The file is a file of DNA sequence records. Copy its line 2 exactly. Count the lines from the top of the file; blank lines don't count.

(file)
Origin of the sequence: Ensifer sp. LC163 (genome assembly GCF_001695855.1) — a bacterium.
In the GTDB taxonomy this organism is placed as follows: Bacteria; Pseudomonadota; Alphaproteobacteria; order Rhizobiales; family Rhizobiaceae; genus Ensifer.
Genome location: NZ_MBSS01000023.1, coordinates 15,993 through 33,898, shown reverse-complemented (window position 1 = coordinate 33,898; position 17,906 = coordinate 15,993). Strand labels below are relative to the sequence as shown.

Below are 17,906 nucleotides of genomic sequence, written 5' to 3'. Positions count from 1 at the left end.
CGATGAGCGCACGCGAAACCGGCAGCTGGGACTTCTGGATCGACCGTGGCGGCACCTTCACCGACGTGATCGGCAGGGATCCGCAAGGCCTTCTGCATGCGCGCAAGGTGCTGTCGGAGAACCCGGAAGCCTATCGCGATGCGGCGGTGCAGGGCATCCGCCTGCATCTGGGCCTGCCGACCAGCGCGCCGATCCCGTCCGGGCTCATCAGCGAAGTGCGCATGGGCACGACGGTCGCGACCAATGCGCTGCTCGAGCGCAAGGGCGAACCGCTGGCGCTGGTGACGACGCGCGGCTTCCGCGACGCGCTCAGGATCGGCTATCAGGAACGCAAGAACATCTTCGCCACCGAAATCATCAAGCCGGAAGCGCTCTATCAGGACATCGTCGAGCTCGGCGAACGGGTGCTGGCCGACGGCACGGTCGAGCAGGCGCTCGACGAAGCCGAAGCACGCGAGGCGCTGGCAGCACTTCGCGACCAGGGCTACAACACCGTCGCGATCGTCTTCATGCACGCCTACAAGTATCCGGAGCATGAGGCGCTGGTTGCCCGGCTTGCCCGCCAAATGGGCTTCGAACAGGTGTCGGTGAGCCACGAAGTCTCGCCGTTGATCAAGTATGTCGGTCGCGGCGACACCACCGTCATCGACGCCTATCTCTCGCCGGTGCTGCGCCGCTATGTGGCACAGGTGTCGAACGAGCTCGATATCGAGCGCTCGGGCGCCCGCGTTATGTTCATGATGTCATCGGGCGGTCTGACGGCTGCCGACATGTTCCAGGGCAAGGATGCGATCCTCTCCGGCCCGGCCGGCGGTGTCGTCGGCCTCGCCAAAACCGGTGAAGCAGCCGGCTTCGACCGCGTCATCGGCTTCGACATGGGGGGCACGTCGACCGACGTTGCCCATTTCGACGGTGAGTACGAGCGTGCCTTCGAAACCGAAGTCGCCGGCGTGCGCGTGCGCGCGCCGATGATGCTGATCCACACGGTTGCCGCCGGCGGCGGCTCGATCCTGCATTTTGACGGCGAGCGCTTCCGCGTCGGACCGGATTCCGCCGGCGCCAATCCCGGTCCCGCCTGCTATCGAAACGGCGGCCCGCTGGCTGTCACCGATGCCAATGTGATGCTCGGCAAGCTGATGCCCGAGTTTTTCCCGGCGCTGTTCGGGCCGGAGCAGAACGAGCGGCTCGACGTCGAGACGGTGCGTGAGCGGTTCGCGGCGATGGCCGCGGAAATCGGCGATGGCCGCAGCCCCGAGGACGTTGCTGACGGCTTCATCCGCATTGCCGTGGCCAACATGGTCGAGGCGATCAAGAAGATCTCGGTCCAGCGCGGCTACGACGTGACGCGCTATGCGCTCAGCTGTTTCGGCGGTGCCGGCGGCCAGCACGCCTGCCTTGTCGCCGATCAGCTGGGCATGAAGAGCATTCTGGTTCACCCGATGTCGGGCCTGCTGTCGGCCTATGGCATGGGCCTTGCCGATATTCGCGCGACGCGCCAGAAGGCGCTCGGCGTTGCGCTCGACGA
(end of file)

In the GTDB taxonomy this organism is placed as follows: Bacteria; Pseudomonadota; Alphaproteobacteria; order Rhizobiales; family Rhizobiaceae; genus Ensifer.